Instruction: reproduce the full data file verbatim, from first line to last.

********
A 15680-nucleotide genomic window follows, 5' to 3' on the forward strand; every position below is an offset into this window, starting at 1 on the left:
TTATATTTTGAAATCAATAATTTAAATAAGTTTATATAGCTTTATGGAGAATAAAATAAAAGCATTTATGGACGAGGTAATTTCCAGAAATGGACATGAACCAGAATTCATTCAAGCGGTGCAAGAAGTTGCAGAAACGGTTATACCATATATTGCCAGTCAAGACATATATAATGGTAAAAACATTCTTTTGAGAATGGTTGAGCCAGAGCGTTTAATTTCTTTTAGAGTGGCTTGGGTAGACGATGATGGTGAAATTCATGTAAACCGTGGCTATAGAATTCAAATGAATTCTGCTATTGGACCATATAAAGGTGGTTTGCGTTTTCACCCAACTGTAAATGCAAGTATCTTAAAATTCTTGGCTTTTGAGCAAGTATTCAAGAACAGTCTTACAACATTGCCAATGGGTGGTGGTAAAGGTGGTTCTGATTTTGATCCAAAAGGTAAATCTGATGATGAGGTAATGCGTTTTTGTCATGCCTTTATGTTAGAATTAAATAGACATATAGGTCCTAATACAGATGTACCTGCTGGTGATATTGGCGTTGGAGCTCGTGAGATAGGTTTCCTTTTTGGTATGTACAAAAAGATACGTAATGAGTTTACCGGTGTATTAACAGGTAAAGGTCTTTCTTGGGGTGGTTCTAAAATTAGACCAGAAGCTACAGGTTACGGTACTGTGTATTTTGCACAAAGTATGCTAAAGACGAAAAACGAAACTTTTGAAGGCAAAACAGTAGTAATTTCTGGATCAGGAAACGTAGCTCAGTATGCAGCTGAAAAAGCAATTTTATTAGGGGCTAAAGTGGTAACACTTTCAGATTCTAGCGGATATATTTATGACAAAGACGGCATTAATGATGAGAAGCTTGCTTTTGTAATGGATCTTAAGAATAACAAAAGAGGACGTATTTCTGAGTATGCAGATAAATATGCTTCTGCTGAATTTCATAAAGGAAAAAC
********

A 15680-nucleotide genomic window follows, 5' to 3' on the forward strand; every position below is an offset into this window, starting at 1 on the left:
TTATATTTTGAAATCAATAATTTAAATAAGTTTATATAGCTTTATGGAGAATAAAATAAAAGCATTTATGGACGAGGTAATTTCCAGAAATGGACATGAACCAGAATTCATTCAAGCGGTGCAAGAAGTTGCAGAAACGGTTATACCATATATTGCCAGTCAAGACATATATAATGGTAAAAACATTCTTTTGAGAATGGTTGAGCCAGAGCGTTTAATTTCTTTTAGAGTGGCTTGGGTAGACGATGATGGTGAAATTCATGTAAACCGTGGCTATAGAATTCAAATGAATTCTGCTATTGGACCATATAAAGGTGGTTTGCGTTTTCACCCAACTGTAAATGCAAGTATCTTAAAATTCTTGGCTTTTGAGCAAGTATTCAAGAACAGTCTTACAACATTGCCAATGGGTGGTGGTAAAGGTGGTTCTGATTTTGATCCAAAAGGTAAATCTGATGATGAGGTAATGCGTTTTTGTCATGCCTTTATGTTAGAATTAAATAGACATATAGGTCCTAATACAGATGTACCTGCTGGTGATATTGGCGTTGGAGCTCGTGAGATAGGTTTCCTTTTTGGTATGTACAAAAAGATACGTAATGAGTTTACCGGTGTATTAACAGGTAAAGGTCTTTCTTGGGGTGGTTCTAAAATTAGACCAGAAGCTACAGGTTACGGTACTGTGTATTTTGCACAAAGTATGCTAAAGACGAAAAACGAAACTTTTGAAGGCAAAACAGTAGTAATTTCTGGATCAGGAAACGTAGCTCAGTATGCAGCTGAAAAAGCAATTTTATTAGGGGCTAAAGTGGTAACACTTTCAGATTCTAGCGGATATATTTATGACAAAGACGGCATTAATGATGAGAAGCTTGCTTTTGTAATGGATCTTAAGAATAACAAAAGAGGACGTATTTCTGAGTATGCAGATAAATATGCTTCTGCTGAATTTCATAAAGGAAAAAC